In three prior posts, we’ve explored the initial conversation that surrounded the announcement that Sourcebooks would delay the ebook release of Bran Hambric; sketched out what we think are the four stages of ebook adoption; and looked at how publishers see the early “establishment” stage, which is where we are now. This post is about the […]
There is a big picture and a long arc within which our day-to-day activities are taking place. The 20th century consumer media were horizontal in their subject matter — that is, very broad — and format-specific. In the States, that means entities like CBS or NBC in television, The New York Times, or Random House. All of these companies provide content across the full range of human subject interests, but they pretty much stick to their formats: broadcast, newspapers, and books, respectively
…in the 21st century, the net is flipping this on us. The net tends to self-organize us by subject niche, so the eyeballs and human bandwidth are linked to the niches, which are vertical, not horizontal. And because web interaction is about file exchanges, format specificity is meaningless. The file can hold text, art or photographs or other graphics, animation, moving images, sound, games, or code that helps us combine, sort, or tag things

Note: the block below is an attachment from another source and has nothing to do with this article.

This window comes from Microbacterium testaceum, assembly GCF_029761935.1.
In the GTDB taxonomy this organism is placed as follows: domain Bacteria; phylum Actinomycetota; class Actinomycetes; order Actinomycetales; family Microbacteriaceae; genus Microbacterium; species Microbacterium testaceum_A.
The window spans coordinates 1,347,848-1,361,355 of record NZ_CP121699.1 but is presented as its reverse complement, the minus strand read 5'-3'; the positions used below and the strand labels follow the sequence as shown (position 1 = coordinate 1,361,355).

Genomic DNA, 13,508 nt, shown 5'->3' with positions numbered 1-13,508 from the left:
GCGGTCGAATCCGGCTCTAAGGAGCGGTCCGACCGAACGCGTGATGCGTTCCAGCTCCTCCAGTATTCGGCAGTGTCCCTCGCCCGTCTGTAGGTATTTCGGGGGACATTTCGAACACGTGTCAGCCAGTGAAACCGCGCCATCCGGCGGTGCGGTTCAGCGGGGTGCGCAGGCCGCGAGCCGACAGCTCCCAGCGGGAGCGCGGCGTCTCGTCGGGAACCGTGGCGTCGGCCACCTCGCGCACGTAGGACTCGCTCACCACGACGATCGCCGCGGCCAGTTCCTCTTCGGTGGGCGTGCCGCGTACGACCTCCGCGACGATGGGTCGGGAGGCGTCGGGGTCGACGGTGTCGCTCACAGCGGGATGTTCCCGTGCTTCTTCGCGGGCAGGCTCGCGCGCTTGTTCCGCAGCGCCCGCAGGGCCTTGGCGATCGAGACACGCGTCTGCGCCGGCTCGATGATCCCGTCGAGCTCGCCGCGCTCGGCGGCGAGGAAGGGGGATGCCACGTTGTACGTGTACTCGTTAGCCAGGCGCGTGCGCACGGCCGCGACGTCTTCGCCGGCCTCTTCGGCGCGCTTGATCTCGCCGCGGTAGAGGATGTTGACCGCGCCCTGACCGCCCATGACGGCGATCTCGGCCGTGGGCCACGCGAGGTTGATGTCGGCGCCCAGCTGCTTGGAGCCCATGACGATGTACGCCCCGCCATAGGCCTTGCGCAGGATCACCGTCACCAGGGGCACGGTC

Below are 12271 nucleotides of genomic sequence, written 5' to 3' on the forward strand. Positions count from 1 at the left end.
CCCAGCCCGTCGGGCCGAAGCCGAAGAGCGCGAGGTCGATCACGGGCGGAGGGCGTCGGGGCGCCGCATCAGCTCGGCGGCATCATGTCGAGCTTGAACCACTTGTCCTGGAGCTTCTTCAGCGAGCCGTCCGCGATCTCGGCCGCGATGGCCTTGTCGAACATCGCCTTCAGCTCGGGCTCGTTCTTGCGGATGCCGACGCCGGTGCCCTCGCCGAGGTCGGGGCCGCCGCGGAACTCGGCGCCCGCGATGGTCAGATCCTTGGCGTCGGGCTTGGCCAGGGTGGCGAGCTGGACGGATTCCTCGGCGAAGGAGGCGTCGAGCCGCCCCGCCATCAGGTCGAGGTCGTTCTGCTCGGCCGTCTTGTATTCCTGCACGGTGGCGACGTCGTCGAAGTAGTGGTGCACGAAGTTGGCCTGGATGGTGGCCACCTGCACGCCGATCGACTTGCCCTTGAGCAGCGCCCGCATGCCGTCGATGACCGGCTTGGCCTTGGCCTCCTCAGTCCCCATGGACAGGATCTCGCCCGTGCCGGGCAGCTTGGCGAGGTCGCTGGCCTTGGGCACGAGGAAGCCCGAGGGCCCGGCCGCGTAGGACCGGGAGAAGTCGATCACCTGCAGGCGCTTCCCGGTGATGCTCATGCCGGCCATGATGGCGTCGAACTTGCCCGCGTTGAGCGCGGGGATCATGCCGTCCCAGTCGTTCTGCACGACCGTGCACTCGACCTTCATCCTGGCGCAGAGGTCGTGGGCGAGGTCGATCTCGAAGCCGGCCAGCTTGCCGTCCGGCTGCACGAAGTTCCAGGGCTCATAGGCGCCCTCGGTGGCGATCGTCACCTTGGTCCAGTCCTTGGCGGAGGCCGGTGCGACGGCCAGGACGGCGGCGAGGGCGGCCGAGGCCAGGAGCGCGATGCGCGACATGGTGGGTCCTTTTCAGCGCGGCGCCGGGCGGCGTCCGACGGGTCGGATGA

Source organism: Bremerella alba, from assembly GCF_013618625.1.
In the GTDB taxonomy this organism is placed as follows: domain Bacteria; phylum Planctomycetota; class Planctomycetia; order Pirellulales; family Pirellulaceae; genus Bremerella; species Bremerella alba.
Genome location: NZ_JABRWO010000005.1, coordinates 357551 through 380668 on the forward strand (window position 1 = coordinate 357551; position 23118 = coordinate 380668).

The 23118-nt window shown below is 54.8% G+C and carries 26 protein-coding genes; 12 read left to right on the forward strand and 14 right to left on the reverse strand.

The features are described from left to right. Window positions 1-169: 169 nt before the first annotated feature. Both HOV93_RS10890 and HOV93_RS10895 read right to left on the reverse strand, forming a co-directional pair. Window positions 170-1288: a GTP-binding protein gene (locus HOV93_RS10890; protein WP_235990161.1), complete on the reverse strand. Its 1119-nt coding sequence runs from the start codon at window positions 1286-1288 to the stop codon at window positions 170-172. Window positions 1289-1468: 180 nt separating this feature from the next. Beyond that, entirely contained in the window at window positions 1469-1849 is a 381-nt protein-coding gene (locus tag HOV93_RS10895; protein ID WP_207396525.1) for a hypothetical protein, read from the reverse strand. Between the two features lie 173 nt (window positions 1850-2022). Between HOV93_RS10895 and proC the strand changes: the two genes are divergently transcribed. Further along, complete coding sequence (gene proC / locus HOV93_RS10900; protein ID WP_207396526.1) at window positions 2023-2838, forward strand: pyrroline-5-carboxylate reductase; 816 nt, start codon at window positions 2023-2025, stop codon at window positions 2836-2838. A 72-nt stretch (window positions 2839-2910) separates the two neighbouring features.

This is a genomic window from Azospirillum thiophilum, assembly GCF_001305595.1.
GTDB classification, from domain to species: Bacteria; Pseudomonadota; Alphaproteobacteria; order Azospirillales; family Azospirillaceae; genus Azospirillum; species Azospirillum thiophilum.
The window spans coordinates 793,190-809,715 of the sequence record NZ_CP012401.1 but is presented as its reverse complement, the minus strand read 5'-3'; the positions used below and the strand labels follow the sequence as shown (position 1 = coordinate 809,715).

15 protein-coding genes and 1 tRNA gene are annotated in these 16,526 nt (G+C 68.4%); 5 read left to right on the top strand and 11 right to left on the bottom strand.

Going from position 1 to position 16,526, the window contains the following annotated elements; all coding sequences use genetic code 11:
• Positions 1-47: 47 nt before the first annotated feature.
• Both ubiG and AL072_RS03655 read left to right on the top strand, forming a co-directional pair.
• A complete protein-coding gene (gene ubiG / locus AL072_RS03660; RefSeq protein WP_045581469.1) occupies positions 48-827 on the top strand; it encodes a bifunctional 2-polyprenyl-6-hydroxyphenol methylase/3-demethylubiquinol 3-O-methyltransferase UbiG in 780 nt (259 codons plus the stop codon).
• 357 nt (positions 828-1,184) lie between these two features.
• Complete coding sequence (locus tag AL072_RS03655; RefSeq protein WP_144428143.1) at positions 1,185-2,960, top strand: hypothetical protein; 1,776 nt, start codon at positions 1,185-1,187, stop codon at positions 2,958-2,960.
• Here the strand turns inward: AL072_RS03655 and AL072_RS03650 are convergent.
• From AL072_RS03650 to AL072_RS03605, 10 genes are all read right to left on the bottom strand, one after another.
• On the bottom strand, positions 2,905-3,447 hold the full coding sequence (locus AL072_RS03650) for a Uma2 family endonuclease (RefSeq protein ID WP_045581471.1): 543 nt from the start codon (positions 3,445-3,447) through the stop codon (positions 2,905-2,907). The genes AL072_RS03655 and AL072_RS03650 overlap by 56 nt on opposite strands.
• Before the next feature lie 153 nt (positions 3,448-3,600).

…even though we’ve seen our business get tougher in many ways, some of the predictions made at the turn of the century for big changes in this decade, such as disruptive ebook takeup, just haven’t come true. The book business has, arguably, been less affected than any of the other major media by digital change. Or maybe I shouldn’t say “arguably.” Maybe I should say “apparently.” And CERTAINLY I should say “so far.”
We’re going to discuss a subject this morning that was on hardly any radar screens a year ago; it would not have been a compelling subject for presentation at last year’s Making Information Pay. But today, Digital Asset Distribution is on a lot of minds. What happened?
After all, book content has been going out on the web for quite a while. My company did a digital marketing program for a book called “Longitude” in late 1995 which centered around offering a free chapter through relevant web sites. For several years, Amazon has had a program showing interior book pages, starting out as “Look Inside” and now “Search Inside the Book”. Lots of publishers participated, but didn’t instantly express a need to manage their own digital distribution